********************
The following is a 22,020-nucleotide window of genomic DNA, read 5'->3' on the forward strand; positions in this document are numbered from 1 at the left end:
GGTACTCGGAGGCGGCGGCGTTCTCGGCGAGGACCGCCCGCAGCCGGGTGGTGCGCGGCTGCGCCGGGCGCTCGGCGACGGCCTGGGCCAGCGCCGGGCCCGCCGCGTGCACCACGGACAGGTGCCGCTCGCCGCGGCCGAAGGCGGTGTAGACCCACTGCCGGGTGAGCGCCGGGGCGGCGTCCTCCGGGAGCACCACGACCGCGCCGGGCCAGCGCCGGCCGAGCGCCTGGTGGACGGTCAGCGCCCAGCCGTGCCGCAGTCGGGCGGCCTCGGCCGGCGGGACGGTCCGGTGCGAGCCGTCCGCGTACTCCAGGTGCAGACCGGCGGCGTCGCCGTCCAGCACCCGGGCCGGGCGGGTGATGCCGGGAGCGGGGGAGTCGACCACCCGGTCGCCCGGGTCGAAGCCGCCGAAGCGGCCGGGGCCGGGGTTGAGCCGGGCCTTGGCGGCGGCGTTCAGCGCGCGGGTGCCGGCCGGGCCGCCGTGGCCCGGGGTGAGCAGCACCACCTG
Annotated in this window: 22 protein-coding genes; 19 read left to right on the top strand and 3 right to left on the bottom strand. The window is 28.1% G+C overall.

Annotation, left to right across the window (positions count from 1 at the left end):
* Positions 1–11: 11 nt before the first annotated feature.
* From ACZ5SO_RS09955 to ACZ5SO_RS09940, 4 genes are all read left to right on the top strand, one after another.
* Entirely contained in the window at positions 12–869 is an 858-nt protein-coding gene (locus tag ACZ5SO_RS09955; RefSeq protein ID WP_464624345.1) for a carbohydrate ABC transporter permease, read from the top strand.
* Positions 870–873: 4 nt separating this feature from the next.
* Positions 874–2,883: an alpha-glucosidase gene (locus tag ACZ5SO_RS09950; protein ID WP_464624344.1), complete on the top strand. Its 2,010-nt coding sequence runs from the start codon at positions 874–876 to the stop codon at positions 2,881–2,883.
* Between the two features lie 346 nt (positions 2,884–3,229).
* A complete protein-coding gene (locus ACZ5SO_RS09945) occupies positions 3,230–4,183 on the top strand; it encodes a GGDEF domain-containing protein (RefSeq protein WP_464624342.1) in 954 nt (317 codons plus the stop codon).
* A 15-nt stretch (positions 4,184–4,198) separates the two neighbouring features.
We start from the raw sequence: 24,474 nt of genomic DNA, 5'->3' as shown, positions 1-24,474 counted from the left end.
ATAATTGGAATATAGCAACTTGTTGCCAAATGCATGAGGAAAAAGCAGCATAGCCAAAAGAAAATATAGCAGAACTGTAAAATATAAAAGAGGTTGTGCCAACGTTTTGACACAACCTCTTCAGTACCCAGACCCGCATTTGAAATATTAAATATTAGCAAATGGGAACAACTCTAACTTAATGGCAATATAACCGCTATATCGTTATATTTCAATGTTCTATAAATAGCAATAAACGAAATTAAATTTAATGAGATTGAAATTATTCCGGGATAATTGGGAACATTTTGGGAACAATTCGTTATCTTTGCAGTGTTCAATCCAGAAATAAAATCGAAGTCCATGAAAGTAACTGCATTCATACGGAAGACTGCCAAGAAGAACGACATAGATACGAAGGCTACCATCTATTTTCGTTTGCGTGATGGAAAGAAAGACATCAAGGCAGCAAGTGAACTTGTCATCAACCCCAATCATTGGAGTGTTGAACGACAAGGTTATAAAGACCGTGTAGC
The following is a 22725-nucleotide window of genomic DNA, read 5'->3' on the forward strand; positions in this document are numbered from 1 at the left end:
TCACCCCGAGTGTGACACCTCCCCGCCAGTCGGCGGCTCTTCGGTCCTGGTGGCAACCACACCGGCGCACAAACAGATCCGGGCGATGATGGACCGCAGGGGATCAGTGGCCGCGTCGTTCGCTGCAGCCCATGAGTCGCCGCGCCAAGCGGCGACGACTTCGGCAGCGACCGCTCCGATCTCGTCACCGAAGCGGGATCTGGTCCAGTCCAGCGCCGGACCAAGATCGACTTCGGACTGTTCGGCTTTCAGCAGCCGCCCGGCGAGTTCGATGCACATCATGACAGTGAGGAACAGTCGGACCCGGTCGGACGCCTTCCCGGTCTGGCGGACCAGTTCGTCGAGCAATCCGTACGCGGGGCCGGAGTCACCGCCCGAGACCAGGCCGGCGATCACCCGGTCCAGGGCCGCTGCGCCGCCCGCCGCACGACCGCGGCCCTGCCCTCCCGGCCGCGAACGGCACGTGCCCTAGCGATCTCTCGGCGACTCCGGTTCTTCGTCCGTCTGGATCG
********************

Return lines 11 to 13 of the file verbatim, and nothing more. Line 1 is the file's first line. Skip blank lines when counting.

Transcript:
* A complete protein-coding gene (locus ACZ5SO_RS09945) occupies positions 3,230–4,183 on the top strand; it encodes a GGDEF domain-containing protein (RefSeq protein WP_464624342.1) in 954 nt (317 codons plus the stop codon).
* A 15-nt stretch (positions 4,184–4,198) separates the two neighbouring features.
We start from the raw sequence: 24,474 nt of genomic DNA, 5'->3' as shown, positions 1-24,474 counted from the left end.